BOSTON — Ever wonder what a commonwealth is?
Turns out, it depends where you live. If you're from the Commonwealth of Massachusetts, Pennsylvania, Virginia, or Kentucky, you might think a commonwealth is a US state. But someone from the Commonwealth of Puerto Rico would argue that it's an independent nation associated with the United States. And to somebody living in the Commonwealth of Nations, it is a group of sovereign states from all over the world that look to the Queen of England as the head of their association.
Although these definitions may seem fairly wide-ranging, a closer look at the etymology of the word "commonwealth" reveals a common thread.
According to the Oxford English Dictionary, the term commonwealth derives from commonweal, meaning, literally, the well-being of the community. Philosophers John Locke and Thomas Hobbes both used "commonwealth" to describe a republic, or, a nation where those in power are responsible to the citizens who elected them. The first commonwealth was Oliver Cromwell's republican government in England (1649 to 1660), after which the term came to be associated with radical reform and opposition to despotism.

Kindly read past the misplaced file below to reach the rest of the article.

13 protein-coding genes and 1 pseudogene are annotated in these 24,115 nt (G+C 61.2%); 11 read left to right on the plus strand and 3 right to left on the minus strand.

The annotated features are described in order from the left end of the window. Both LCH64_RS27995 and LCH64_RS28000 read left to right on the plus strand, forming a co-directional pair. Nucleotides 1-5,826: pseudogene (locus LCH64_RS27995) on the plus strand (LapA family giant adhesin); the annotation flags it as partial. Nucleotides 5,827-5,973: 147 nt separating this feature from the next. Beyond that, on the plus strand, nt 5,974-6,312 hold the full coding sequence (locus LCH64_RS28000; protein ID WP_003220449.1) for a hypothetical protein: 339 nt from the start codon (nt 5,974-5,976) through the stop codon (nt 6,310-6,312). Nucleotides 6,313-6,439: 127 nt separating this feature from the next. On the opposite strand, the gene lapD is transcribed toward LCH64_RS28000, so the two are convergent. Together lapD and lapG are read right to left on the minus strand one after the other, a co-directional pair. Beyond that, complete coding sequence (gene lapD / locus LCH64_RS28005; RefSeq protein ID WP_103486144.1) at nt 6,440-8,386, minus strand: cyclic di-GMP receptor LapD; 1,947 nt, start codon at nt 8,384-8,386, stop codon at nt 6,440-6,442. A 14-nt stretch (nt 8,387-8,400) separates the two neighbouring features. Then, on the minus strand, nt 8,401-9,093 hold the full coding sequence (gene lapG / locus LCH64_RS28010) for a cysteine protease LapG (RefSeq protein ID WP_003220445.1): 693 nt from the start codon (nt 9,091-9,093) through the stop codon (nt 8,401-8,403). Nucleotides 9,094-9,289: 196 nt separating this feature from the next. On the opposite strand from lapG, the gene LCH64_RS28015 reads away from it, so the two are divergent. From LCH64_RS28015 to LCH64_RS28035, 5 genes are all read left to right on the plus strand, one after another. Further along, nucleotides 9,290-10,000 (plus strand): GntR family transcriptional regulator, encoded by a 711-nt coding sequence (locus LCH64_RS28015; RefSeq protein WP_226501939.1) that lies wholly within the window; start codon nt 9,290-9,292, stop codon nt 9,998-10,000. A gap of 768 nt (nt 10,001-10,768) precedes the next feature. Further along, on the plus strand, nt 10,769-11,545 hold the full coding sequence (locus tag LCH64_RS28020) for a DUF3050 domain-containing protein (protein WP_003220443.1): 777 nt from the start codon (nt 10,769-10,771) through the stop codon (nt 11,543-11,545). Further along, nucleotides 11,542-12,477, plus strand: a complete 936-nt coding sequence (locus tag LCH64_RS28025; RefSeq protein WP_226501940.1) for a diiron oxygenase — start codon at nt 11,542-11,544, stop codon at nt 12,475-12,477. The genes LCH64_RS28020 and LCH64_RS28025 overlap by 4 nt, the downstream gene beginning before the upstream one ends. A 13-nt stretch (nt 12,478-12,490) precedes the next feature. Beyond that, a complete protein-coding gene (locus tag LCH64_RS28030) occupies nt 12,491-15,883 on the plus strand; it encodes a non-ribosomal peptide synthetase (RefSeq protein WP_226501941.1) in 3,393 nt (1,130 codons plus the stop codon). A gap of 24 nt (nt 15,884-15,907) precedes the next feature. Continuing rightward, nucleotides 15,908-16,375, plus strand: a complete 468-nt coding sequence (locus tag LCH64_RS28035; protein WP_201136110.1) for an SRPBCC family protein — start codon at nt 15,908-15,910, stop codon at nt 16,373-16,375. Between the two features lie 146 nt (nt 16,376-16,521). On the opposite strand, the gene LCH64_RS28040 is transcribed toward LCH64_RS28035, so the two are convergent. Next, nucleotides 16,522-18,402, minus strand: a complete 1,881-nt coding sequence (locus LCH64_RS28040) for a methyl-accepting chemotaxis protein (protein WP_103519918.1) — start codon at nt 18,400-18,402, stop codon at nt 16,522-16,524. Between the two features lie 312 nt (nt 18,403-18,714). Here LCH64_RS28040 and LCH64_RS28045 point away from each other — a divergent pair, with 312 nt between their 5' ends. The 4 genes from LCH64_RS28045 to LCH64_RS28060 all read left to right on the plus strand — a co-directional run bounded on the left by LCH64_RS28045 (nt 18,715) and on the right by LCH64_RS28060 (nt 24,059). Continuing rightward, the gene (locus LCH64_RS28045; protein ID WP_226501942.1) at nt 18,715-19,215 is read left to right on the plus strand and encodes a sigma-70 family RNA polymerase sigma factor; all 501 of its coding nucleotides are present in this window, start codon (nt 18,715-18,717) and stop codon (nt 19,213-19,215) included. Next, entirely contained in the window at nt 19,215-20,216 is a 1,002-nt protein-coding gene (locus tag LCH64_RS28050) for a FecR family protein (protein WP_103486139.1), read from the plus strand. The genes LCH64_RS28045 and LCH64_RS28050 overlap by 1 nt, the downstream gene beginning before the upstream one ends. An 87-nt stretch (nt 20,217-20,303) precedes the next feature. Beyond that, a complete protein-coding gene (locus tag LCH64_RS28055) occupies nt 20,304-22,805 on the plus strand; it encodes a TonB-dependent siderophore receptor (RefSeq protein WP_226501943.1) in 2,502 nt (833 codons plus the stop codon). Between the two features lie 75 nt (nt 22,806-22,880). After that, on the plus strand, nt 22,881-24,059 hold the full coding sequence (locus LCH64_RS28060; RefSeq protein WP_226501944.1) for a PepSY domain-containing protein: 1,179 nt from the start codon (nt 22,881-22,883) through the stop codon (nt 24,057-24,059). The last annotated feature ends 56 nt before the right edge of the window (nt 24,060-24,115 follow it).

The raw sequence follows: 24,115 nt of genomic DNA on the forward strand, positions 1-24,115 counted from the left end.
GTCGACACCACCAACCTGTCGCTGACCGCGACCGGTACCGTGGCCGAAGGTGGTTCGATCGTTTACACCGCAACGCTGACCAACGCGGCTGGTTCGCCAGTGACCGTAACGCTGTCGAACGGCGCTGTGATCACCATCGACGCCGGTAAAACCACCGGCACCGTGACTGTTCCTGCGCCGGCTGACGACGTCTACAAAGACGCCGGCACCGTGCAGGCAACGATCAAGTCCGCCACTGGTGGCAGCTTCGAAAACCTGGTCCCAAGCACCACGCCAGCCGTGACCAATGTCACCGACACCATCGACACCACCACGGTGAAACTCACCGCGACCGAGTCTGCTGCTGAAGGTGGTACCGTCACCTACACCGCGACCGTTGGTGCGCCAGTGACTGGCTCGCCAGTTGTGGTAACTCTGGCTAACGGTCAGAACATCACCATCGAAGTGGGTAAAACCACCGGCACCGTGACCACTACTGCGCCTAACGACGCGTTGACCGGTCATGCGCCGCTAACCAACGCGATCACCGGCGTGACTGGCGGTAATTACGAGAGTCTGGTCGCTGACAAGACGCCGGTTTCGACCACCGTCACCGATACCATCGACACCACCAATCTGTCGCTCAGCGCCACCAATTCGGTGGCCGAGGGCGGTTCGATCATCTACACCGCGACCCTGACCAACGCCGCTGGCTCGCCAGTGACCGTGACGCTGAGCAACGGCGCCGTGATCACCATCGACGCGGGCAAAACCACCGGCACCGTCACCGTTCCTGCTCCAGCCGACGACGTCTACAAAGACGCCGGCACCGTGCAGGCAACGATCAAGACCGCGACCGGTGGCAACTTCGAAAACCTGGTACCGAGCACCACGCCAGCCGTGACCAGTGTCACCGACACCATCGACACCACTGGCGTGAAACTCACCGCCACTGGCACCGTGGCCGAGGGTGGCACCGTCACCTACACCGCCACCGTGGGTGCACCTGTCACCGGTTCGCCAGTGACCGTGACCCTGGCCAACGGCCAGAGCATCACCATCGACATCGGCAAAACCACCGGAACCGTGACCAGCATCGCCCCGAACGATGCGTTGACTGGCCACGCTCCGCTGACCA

Three centuries later, when Puerto Rico developed its constitution in 1952, it chose to call itself a commonwealth, emphasizing that it was an estado libre asociado, or, a free state associated with the US. Puerto Ricans have US citizenship, but they have their own government.
Similarly, the Commonwealth of Nations (formerly the British Commonwealth) refers to a free association of states - many of which were once part of the British Empire - that are now independent but maintain ties of friendship.
In the case of the four US commonwealths, the term is essentially interchangeable with "state," and has no legal significance. But it's interesting to note that in Massachusetts, the term commonwealth was only introduced in the second draft of the state constitution, composed by John Adams in 1780. It's possible that by calling it a commonwealth, Adams implied a greater degree of autonomy for the state, thereby appealing to the people's sense of independence.
(c) Copyright 1999. The Christian Science Publishing Society